‘I have been thinking,’ I said, ‘you have been so good to me, both of you, stranger and prisoner as I am, that I have been thinking how I could testify to my gratitude. It may seem a strange subject for a confidence, but there is actually no one here, even of my comrades, that knows me by my name and title. By these I am called plain Champdivers, a name to which I have a right, but not the name which I should bear, and which (but a little while ago) I must hide like a crime. Miss Flora, suffer me to present to you the Vicomte Anne de Keroual de Saint-Yves, a private soldier.’

‘I knew it!’ cried the boy; ‘I knew he was a noble!’

And I thought the eyes of Miss Flora said the same, but more persuasively. All through this interview she kept them on the ground, or only gave them to me for a moment at a time, and with a serious sweetness.

‘You may conceive, my friends, that this is rather a painful confession,’ I continued. ‘To stand here before you, vanquished, a prisoner in a fortress, and take my own name upon my lips, is painful to the proud. And yet I wished that you should know me. Long after this, we may yet hear of one another — perhaps Mr. Gilchrist and myself in the field and from opposing camps — and it would be a pity if we heard and did not recognise.’

They were both moved; and began at once to press upon me offers of service, such as to lend me books, get me tobacco if I used it, and the like. This would have been all mighty welcome, before the tunnel was ready. Now it signified no more to me than to offer the transition I required.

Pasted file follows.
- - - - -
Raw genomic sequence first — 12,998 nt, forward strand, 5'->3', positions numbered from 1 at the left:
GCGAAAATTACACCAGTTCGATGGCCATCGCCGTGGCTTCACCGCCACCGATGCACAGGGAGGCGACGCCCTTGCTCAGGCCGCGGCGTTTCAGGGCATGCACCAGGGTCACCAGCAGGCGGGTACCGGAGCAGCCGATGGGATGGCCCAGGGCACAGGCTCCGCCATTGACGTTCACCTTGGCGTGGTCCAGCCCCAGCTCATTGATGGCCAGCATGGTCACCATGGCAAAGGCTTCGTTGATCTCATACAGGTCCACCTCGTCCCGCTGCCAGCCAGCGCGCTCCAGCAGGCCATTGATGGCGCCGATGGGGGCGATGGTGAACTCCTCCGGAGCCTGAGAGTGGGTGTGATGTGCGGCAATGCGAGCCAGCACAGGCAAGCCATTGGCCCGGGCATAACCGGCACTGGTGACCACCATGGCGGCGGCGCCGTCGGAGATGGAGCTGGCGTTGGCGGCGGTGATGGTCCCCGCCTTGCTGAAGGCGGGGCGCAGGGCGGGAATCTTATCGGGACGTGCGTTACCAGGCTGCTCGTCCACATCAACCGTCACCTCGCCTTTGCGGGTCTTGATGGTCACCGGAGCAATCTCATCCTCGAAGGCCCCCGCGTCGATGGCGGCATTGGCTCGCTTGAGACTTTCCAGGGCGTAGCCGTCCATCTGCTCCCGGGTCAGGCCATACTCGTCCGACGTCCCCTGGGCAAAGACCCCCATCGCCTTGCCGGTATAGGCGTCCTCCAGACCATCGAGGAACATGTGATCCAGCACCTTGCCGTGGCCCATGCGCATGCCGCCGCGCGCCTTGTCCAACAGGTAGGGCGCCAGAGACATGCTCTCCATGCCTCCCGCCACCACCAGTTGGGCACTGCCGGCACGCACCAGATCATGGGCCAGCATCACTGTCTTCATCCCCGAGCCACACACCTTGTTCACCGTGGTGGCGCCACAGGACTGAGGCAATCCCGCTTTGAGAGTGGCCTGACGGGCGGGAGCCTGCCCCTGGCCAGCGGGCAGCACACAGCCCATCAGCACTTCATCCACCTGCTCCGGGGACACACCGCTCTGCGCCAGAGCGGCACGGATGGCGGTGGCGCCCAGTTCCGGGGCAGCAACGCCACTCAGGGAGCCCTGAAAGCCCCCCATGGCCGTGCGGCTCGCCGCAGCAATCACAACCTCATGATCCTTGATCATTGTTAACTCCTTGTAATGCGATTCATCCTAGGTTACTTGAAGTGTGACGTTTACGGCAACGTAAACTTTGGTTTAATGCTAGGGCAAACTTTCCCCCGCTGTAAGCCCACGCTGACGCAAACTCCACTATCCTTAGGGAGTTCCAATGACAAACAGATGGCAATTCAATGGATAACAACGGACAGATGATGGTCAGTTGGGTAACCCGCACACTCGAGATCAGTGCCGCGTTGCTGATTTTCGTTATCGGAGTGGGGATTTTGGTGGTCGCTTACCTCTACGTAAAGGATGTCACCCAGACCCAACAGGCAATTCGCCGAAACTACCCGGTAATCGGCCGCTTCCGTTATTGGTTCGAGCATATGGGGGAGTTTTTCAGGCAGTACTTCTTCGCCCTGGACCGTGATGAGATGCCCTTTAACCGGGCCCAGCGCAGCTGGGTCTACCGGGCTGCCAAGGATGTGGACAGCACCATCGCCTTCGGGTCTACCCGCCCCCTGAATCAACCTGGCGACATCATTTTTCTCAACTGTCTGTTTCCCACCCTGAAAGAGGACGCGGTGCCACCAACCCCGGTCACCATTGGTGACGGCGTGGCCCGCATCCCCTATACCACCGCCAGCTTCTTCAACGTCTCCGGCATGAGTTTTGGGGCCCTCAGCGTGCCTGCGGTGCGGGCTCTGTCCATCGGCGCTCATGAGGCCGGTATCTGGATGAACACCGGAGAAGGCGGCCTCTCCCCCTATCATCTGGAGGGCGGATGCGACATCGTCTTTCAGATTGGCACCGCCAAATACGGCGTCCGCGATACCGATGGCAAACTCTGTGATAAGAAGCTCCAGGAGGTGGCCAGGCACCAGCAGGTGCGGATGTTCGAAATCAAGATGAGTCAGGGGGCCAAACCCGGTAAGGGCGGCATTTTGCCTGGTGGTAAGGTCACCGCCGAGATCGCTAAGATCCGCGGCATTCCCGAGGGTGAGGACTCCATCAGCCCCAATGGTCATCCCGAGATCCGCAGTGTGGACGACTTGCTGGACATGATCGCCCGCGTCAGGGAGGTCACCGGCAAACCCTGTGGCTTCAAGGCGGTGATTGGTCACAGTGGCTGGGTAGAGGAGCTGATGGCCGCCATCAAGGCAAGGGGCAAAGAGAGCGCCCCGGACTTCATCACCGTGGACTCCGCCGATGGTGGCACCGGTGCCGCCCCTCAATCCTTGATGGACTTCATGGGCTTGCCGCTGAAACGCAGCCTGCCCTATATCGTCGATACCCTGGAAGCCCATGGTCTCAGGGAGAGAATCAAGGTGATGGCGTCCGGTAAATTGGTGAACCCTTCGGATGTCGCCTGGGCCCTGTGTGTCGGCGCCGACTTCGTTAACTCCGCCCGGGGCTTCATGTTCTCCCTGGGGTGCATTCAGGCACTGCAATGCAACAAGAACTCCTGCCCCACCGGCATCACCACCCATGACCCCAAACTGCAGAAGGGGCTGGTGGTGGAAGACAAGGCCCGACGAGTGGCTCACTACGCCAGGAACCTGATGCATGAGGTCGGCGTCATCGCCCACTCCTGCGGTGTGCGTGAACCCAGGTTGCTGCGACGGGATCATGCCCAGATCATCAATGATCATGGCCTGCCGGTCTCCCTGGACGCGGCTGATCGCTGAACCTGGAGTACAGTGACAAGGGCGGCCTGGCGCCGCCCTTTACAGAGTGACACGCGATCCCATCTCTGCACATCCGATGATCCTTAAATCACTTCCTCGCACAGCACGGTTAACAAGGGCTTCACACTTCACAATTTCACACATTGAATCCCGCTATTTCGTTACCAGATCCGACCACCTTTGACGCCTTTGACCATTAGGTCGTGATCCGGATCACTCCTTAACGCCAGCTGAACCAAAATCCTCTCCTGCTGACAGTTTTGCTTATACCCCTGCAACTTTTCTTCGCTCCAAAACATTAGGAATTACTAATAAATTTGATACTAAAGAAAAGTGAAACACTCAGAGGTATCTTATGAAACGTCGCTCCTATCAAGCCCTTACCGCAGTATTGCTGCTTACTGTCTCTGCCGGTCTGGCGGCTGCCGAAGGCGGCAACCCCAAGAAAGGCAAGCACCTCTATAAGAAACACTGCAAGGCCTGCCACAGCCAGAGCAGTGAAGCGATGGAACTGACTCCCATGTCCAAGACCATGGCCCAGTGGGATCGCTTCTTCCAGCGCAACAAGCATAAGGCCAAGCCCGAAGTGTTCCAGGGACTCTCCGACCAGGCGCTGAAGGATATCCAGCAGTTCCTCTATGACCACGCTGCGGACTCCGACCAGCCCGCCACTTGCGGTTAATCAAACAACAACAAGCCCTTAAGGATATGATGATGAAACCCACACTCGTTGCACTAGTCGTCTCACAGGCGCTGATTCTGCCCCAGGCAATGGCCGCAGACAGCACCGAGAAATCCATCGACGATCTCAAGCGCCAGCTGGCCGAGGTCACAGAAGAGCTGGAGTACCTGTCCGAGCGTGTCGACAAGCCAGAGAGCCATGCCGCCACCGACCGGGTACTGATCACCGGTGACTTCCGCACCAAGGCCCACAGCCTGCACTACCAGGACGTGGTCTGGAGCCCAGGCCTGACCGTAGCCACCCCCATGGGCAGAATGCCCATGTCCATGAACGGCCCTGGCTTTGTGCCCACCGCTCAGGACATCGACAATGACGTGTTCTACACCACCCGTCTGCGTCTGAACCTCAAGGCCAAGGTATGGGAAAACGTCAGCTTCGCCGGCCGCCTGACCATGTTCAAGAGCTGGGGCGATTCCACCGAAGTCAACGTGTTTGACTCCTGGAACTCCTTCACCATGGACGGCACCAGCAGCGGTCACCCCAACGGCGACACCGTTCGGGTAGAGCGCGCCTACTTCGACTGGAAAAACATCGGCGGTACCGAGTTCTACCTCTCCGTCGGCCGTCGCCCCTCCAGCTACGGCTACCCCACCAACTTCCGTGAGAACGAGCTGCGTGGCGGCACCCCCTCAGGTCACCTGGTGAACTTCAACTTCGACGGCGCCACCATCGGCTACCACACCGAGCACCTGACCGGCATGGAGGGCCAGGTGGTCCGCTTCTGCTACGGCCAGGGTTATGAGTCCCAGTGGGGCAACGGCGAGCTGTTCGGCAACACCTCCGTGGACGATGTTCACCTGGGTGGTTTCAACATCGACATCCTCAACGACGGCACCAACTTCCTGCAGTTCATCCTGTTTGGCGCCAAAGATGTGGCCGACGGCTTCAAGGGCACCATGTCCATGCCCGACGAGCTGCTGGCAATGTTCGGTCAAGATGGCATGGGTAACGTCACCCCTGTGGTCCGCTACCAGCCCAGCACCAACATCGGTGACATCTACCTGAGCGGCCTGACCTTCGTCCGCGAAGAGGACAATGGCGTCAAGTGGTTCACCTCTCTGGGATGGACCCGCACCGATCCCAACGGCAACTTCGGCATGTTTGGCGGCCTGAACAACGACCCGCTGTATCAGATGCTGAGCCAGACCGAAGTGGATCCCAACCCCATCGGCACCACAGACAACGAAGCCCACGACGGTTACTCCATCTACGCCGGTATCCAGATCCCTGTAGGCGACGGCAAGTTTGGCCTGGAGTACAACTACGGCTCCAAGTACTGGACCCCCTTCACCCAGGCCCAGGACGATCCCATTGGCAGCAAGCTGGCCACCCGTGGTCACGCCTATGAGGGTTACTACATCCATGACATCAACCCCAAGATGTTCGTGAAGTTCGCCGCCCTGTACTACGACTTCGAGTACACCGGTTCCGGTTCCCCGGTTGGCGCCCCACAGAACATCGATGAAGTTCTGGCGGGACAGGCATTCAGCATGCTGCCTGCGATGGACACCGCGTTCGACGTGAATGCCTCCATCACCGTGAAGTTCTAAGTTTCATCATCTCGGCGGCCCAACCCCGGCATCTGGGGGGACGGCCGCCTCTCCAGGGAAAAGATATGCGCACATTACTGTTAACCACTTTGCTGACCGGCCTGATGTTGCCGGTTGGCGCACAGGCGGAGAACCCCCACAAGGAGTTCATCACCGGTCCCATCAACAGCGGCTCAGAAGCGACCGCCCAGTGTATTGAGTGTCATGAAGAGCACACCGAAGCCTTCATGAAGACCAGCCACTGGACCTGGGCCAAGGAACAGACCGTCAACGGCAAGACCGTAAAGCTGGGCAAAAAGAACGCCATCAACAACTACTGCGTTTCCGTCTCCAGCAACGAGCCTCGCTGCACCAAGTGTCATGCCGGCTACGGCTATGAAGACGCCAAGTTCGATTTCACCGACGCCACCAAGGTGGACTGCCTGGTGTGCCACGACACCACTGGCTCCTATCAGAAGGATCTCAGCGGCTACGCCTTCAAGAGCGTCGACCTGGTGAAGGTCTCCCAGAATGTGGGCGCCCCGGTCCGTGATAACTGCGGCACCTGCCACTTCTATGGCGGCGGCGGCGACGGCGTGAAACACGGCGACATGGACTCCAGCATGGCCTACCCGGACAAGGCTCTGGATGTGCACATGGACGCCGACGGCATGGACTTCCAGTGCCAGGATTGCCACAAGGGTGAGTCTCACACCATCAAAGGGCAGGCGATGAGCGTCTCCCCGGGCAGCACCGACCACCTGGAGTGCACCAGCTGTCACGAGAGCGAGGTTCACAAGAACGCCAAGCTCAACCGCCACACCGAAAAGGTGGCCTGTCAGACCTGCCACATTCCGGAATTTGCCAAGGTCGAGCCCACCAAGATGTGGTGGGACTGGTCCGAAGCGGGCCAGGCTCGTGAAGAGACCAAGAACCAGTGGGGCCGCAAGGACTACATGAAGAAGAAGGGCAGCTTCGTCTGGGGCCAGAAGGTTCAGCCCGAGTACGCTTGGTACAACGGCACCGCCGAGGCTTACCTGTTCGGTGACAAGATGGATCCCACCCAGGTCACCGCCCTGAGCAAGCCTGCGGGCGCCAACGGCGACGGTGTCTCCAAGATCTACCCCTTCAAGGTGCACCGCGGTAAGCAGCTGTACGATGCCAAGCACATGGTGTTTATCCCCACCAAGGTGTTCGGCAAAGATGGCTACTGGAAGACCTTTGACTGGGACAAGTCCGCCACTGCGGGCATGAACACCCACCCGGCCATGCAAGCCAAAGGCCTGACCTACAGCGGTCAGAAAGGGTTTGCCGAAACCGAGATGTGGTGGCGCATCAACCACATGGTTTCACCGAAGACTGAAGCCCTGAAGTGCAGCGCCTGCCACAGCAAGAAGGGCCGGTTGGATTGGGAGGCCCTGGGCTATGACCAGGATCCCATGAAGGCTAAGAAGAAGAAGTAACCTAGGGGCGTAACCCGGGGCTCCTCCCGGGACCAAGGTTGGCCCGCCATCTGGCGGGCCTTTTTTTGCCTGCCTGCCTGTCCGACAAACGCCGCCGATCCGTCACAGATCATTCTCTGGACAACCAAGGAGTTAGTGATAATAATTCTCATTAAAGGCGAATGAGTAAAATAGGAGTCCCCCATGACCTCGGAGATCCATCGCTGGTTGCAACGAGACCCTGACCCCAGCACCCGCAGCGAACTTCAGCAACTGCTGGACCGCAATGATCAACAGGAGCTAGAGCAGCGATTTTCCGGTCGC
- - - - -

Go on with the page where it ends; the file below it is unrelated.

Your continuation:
‘My dear friends,’ I said —‘for you must allow me to call you that, who have no others within so many hundred leagues — perhaps you will think me fanciful and sentimental; and perhaps indeed I am; but there is one service that I would beg of you before all others. You see me set here on the top of this rock in the midst of your city. Even with what liberty I have, I have the opportunity to see a myriad roofs, and I dare to say, thirty leagues of sea and land. All this hostile! Under all these roofs my enemies dwell; wherever I see the smoke of a house rising, I must tell myself that some one sits before the chimney and reads with joy of our reverses. Pardon me, dear friends, I know that you must do the same, and I do not grudge at it! With you, it is all different. Show me your house then, were it only the chimney, or, if that be not visible, the quarter of the town in which it lies! So, when I look all about me, I shall be able to say: “THERE IS ONE HOUSE IN WHICH I AM NOT QUITE UNKINDLY THOUGHT OF.”’

Flora stood a moment.

‘It is a pretty thought,’ said she, ‘and, as far as regards Ronald and myself, a true one. Come, I believe I can show you the very smoke out of our chimney.’